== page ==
After a distinguished career as a stage director, Stephen Daldry debuted as a film director with Billy Elliot; after that film's rave reviews and warm reception, his follow-up was The Hours, an ambitious adaptation of Michael Cunningham's novel that earned Daldry an Oscar nomination for Best Director. Daldry's new film The Reader, adapted from the German novel by Bernhard Schlink, tells the story of Michael Berg (Ralph Fiennes), a lawyer who looks back at his youth (with David Kross playing the young Berg) and his fierce sexual affair with a much older woman, Hanna (Kate Winslet) in post-war Germany and the secrets and truths that come to light years after their affair ends.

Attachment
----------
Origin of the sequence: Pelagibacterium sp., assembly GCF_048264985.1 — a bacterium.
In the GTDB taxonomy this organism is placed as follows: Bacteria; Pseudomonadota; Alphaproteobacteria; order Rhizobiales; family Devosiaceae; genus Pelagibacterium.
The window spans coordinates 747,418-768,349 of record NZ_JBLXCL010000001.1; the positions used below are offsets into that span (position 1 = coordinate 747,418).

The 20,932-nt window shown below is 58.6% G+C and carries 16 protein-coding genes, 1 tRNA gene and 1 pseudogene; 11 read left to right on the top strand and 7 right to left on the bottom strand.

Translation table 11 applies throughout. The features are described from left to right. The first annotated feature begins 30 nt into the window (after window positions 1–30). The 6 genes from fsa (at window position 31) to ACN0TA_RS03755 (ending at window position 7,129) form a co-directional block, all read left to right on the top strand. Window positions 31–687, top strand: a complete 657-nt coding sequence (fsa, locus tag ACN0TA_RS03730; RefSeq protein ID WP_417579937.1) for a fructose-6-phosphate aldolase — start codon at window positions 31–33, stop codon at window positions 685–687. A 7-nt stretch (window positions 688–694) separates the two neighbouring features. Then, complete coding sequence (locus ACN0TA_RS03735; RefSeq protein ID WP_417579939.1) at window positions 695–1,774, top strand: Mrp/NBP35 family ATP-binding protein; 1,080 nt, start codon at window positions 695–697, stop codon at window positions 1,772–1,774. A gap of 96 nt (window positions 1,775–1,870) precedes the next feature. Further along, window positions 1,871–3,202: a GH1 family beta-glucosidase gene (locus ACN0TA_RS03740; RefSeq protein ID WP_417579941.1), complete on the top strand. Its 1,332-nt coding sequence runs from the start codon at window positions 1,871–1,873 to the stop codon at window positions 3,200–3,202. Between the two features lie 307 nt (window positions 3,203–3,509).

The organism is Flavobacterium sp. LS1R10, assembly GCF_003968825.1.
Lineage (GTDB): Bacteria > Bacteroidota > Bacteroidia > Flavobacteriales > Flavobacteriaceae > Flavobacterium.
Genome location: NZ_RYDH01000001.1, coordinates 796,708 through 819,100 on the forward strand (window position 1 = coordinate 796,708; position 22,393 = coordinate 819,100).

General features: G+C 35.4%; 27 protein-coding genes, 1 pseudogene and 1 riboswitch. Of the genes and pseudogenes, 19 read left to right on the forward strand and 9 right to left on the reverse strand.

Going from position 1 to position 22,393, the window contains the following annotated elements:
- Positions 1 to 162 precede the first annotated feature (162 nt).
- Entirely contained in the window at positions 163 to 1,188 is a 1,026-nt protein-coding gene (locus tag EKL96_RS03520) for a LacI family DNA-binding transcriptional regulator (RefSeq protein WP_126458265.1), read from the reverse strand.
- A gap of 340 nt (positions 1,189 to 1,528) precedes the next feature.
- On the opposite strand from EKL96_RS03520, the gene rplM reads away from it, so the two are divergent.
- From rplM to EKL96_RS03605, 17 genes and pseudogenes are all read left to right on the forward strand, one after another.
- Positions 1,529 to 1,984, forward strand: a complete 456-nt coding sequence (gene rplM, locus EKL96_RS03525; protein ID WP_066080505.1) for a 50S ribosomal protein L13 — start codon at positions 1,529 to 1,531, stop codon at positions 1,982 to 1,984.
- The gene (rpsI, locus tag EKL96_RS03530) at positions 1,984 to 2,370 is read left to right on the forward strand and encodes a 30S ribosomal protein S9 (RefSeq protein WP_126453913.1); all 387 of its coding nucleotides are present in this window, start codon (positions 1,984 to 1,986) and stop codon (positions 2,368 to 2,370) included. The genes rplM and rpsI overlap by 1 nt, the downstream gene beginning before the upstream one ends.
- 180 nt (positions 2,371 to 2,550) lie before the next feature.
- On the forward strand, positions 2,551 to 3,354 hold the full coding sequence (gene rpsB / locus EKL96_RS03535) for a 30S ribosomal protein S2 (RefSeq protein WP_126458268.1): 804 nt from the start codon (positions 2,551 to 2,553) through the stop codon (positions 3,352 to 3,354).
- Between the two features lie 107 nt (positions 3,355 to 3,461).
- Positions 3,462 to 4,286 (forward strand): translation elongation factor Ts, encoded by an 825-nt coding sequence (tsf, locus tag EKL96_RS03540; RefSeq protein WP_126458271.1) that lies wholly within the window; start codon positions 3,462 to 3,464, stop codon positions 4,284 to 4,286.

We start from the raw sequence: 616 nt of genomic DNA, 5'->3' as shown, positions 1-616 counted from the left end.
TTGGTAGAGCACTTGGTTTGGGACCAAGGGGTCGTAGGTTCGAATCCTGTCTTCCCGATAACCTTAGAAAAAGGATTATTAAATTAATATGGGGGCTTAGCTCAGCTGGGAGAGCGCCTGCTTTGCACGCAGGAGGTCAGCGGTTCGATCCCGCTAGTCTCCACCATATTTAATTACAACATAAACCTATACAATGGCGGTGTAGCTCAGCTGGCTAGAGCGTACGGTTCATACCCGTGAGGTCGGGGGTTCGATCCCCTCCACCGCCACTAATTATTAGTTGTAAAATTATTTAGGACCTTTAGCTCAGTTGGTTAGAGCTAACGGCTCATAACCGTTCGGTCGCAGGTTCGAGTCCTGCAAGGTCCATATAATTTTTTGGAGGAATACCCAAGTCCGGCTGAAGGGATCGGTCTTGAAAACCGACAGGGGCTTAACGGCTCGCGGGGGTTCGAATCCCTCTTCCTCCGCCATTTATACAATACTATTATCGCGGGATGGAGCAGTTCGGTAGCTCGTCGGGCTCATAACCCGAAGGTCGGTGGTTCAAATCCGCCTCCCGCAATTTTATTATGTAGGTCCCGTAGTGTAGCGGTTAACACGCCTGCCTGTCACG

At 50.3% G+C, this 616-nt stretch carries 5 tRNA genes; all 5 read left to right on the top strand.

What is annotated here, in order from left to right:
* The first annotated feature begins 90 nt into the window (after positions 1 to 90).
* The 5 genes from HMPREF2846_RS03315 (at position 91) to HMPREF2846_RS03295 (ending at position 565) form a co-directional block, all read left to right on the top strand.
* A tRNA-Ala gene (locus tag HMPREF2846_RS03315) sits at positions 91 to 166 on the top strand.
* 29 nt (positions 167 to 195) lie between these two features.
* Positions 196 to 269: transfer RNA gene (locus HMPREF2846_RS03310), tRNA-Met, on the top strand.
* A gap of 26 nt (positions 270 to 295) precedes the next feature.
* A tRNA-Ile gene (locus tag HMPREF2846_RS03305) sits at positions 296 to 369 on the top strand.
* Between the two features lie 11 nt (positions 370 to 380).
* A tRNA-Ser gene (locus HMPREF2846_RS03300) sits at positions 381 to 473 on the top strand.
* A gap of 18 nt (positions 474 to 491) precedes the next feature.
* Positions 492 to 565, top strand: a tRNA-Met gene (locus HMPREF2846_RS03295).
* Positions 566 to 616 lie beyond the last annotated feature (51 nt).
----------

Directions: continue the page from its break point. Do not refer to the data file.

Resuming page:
Speaking with Cinematical in Los Angeles, Daldry talked about nudity, morality and the perils of adaptation: "We didn't want to make a film that reminded us of Bernhard Schlink's The Reader; we wanted to make a film based on Bernhard Schlink's The Reader. ..."
Cinematical: What was the prime source of appeal for you in adapting The Reader?
Stephen Daldry: The subject. I spent a lot of time, as a schoolboy, in Germany, learning German; as an adult, I spent a lot of time in Berlin when I was running the Royal Court Theater, working with a theater in Berlin. So it's a country that I know well, that for all its contradictions and shadows, always fascinates me. And Berlin has always seemed to be on the fault line of the 20th Century. And how that country has always, from generation to generation, and continues to -- (had) to struggle with the fact that they invented Auschwitz ...it's not just interesting, it's also important.